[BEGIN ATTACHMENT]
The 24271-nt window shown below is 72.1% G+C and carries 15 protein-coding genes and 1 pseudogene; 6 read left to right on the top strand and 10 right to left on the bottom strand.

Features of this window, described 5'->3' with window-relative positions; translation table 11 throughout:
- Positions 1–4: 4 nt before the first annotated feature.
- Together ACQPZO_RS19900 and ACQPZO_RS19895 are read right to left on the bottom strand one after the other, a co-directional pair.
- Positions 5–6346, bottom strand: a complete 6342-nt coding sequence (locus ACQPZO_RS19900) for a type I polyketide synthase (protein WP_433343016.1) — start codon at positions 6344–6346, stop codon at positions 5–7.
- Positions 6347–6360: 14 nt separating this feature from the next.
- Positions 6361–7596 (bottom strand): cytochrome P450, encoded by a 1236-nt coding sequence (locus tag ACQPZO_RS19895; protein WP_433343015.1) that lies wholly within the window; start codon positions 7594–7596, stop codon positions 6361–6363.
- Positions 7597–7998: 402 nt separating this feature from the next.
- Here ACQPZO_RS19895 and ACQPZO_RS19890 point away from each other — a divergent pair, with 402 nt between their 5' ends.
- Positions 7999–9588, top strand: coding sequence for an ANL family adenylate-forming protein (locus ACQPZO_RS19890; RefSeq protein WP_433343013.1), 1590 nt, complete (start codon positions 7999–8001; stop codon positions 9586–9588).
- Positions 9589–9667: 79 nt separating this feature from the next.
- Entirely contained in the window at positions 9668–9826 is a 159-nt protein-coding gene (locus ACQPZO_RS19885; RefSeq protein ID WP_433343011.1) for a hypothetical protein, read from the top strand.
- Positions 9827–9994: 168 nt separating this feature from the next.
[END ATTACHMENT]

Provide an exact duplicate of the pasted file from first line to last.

The 24271-nt window shown below is 72.1% G+C and carries 15 protein-coding genes and 1 pseudogene; 6 read left to right on the top strand and 10 right to left on the bottom strand.

Features of this window, described 5'->3' with window-relative positions; translation table 11 throughout:
- Positions 1–4: 4 nt before the first annotated feature.
- Together ACQPZO_RS19900 and ACQPZO_RS19895 are read right to left on the bottom strand one after the other, a co-directional pair.
- Positions 5–6346, bottom strand: a complete 6342-nt coding sequence (locus ACQPZO_RS19900) for a type I polyketide synthase (protein WP_433343016.1) — start codon at positions 6344–6346, stop codon at positions 5–7.
- Positions 6347–6360: 14 nt separating this feature from the next.
- Positions 6361–7596 (bottom strand): cytochrome P450, encoded by a 1236-nt coding sequence (locus tag ACQPZO_RS19895; protein WP_433343015.1) that lies wholly within the window; start codon positions 7594–7596, stop codon positions 6361–6363.
- Positions 7597–7998: 402 nt separating this feature from the next.
- Here ACQPZO_RS19895 and ACQPZO_RS19890 point away from each other — a divergent pair, with 402 nt between their 5' ends.
- Positions 7999–9588, top strand: coding sequence for an ANL family adenylate-forming protein (locus ACQPZO_RS19890; RefSeq protein WP_433343013.1), 1590 nt, complete (start codon positions 7999–8001; stop codon positions 9586–9588).
- Positions 9589–9667: 79 nt separating this feature from the next.
- Entirely contained in the window at positions 9668–9826 is a 159-nt protein-coding gene (locus ACQPZO_RS19885; RefSeq protein ID WP_433343011.1) for a hypothetical protein, read from the top strand.
- Positions 9827–9994: 168 nt separating this feature from the next.